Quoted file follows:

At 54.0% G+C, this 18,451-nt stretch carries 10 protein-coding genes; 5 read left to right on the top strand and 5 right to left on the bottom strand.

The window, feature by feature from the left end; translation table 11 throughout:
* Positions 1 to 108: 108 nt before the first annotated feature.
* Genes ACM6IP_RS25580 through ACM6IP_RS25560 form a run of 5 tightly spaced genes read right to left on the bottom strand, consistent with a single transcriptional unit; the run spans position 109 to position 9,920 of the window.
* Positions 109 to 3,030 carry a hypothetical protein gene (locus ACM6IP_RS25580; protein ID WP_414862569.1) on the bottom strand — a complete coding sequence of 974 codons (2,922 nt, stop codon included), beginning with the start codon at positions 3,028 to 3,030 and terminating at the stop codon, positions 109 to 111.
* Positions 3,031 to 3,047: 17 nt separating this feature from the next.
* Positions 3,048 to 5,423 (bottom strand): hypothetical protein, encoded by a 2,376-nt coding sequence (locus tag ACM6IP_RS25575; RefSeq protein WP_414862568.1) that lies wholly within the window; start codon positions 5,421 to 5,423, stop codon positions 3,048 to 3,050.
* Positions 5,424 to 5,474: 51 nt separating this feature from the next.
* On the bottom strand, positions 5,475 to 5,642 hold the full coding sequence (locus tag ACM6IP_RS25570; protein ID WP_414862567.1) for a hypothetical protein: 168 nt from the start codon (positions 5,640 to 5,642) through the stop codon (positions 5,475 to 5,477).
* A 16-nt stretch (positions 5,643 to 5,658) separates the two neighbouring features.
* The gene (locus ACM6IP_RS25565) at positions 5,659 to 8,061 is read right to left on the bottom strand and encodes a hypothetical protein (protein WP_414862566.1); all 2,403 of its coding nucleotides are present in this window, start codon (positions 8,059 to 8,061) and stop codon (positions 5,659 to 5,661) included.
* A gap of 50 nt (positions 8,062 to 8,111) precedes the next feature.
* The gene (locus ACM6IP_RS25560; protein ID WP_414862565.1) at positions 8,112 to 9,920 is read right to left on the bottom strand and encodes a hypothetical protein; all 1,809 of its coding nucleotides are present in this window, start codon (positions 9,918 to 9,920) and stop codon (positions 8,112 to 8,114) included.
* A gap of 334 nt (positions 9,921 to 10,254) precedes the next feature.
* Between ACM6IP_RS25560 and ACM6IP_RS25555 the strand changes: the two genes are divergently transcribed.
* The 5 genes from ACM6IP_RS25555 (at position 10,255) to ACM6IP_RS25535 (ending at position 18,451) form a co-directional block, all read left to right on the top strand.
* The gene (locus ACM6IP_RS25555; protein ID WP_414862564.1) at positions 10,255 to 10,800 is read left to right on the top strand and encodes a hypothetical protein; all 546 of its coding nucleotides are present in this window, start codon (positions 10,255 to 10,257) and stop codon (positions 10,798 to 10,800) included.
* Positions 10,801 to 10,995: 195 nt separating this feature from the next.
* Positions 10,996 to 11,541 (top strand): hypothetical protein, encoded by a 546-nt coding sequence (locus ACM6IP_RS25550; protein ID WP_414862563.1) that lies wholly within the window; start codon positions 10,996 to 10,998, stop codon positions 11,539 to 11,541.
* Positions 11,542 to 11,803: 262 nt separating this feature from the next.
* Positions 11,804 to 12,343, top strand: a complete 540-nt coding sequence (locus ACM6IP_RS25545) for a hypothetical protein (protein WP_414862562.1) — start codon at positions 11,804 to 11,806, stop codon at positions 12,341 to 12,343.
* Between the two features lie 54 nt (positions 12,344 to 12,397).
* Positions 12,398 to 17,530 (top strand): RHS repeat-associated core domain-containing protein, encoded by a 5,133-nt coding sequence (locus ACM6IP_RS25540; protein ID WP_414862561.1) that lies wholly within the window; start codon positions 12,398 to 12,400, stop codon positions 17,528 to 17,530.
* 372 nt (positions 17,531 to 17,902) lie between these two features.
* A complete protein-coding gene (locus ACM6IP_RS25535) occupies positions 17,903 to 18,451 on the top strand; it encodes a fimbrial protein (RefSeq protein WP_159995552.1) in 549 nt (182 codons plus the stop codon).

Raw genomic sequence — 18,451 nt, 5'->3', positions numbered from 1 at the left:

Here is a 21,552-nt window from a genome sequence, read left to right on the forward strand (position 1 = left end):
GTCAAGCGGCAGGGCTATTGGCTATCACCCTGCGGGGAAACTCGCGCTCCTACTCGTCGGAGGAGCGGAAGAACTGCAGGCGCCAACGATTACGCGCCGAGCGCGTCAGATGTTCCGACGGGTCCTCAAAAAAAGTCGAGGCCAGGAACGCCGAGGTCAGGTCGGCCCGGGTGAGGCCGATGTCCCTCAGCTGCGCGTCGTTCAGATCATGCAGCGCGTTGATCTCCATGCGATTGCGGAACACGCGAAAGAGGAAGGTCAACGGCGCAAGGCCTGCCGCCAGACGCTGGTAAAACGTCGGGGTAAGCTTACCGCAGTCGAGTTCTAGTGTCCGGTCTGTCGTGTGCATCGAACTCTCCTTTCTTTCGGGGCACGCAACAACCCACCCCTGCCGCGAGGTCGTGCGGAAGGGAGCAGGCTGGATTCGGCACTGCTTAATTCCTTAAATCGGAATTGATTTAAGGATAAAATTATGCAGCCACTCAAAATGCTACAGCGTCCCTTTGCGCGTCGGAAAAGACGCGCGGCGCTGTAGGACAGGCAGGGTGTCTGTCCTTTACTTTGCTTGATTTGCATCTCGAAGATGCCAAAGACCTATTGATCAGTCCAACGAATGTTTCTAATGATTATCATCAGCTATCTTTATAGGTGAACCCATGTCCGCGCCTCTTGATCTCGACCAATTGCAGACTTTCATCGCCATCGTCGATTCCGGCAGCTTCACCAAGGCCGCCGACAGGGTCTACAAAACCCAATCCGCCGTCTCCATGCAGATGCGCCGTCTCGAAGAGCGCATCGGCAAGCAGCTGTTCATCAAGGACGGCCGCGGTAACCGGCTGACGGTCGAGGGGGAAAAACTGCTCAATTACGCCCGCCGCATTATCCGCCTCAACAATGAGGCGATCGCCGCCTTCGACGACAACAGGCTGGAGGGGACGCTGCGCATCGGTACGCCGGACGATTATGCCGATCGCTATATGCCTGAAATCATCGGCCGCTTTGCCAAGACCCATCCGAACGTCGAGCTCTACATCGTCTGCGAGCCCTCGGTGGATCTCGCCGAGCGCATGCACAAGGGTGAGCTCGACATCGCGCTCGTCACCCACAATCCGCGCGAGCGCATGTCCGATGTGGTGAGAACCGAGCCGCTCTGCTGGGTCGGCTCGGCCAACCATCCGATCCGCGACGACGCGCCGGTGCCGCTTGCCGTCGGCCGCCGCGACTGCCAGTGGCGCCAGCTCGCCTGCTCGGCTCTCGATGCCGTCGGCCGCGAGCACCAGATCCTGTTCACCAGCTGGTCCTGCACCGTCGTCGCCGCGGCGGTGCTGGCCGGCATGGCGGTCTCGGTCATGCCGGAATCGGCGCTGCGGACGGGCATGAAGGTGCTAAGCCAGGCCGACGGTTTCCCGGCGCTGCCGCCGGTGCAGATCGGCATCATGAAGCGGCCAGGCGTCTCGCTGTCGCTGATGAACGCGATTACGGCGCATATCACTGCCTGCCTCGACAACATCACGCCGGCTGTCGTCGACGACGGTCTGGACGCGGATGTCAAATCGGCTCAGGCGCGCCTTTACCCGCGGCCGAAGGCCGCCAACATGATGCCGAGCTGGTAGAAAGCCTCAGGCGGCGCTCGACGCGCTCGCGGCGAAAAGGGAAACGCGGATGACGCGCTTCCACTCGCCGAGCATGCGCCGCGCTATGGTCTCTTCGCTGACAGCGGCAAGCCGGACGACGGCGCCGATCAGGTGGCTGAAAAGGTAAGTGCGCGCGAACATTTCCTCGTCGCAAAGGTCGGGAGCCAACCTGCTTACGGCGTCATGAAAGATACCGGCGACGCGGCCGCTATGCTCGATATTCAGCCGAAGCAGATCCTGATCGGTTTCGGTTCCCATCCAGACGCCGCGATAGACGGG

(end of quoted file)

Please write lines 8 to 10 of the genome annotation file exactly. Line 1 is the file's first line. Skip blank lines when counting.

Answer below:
* Positions 5,424 to 5,474: 51 nt separating this feature from the next.
* On the bottom strand, positions 5,475 to 5,642 hold the full coding sequence (locus tag ACM6IP_RS25570; protein ID WP_414862567.1) for a hypothetical protein: 168 nt from the start codon (positions 5,640 to 5,642) through the stop codon (positions 5,475 to 5,477).
* A 16-nt stretch (positions 5,643 to 5,658) separates the two neighbouring features.